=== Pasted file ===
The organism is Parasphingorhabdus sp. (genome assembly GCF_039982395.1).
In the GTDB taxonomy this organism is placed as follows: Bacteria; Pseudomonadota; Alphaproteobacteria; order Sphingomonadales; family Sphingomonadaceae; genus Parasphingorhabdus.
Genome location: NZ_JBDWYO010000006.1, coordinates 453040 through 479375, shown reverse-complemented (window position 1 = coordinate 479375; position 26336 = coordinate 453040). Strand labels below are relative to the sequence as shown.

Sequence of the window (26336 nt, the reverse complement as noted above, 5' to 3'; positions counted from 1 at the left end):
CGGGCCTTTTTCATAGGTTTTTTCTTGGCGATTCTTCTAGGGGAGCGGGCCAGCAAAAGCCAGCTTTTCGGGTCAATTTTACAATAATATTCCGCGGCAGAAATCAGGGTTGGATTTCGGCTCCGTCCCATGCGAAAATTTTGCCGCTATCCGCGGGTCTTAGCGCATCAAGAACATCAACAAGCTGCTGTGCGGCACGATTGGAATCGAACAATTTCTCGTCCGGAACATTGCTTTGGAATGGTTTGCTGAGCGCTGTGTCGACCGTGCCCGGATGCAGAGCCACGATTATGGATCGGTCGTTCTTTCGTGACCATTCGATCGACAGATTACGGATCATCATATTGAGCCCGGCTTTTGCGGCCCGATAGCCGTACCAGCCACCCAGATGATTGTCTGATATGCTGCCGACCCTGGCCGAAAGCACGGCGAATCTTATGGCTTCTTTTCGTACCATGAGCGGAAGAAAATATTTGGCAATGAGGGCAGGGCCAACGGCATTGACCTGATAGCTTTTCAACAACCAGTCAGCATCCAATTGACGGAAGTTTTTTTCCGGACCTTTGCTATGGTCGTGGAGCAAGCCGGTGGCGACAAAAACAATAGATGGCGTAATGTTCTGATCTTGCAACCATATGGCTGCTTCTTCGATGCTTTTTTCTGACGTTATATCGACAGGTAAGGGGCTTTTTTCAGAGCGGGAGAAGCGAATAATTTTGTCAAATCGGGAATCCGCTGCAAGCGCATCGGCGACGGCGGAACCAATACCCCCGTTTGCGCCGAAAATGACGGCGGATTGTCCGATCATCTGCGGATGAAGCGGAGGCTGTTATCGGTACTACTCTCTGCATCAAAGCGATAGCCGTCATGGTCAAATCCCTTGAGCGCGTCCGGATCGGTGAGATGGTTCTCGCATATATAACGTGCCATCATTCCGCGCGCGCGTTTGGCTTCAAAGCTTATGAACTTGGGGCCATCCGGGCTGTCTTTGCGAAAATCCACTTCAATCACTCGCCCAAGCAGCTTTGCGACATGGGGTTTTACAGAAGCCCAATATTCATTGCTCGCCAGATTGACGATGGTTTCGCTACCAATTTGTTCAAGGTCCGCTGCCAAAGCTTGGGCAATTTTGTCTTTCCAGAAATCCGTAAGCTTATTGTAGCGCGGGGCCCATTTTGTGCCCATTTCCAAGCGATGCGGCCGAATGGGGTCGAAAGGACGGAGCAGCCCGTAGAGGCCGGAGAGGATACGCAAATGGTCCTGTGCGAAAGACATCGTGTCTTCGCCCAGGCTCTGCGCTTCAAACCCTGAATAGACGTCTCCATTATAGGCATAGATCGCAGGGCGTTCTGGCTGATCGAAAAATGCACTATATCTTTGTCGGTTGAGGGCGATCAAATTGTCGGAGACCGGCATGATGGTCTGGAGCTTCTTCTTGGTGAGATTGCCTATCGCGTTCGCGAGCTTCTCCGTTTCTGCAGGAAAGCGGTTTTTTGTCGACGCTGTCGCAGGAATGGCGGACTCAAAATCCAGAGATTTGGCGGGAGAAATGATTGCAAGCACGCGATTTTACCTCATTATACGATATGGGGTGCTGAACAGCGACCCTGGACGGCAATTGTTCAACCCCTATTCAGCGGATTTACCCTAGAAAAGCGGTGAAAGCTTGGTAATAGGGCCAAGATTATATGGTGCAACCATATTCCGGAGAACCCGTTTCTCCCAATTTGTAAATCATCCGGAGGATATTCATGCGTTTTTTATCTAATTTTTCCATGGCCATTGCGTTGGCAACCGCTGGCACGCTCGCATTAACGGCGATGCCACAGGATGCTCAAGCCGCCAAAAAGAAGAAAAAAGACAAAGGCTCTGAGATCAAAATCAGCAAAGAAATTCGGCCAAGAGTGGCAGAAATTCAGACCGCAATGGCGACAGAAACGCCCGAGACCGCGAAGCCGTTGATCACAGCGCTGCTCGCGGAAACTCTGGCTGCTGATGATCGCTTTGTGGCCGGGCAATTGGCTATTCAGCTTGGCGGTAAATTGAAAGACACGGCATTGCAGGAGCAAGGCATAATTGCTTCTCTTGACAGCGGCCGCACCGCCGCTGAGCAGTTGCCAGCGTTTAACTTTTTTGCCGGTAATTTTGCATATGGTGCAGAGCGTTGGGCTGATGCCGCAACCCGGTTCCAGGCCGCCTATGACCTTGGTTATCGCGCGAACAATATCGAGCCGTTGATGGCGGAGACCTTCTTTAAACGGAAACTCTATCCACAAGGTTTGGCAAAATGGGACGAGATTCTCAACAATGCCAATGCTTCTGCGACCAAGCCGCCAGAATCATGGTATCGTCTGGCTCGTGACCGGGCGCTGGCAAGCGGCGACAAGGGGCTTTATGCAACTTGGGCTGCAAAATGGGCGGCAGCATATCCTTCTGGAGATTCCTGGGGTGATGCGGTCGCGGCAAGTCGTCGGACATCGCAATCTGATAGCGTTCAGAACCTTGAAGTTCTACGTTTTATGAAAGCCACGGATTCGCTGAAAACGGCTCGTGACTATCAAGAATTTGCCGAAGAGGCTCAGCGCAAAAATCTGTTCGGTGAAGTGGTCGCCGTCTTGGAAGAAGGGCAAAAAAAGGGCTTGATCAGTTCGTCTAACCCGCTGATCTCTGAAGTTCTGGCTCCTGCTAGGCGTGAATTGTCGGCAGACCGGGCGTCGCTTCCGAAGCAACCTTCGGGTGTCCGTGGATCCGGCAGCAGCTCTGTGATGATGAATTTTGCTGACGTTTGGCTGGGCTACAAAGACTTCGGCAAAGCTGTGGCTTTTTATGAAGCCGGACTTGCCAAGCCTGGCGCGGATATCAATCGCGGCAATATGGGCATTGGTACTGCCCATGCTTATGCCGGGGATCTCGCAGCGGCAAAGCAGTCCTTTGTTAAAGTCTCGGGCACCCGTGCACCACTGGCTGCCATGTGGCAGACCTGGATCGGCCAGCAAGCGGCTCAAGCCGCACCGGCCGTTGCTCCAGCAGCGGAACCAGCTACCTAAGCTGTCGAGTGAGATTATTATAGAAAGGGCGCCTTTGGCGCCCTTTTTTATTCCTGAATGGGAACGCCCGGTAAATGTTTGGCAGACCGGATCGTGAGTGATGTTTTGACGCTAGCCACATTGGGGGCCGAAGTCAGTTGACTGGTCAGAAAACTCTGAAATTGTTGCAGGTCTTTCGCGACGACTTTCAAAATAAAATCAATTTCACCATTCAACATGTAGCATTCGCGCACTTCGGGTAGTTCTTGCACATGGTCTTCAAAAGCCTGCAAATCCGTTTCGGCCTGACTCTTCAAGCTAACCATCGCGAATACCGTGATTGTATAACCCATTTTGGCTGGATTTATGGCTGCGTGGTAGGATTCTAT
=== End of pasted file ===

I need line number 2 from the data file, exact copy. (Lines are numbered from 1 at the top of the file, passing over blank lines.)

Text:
In the GTDB taxonomy this organism is placed as follows: Bacteria; Pseudomonadota; Alphaproteobacteria; order Sphingomonadales; family Sphingomonadaceae; genus Parasphingorhabdus.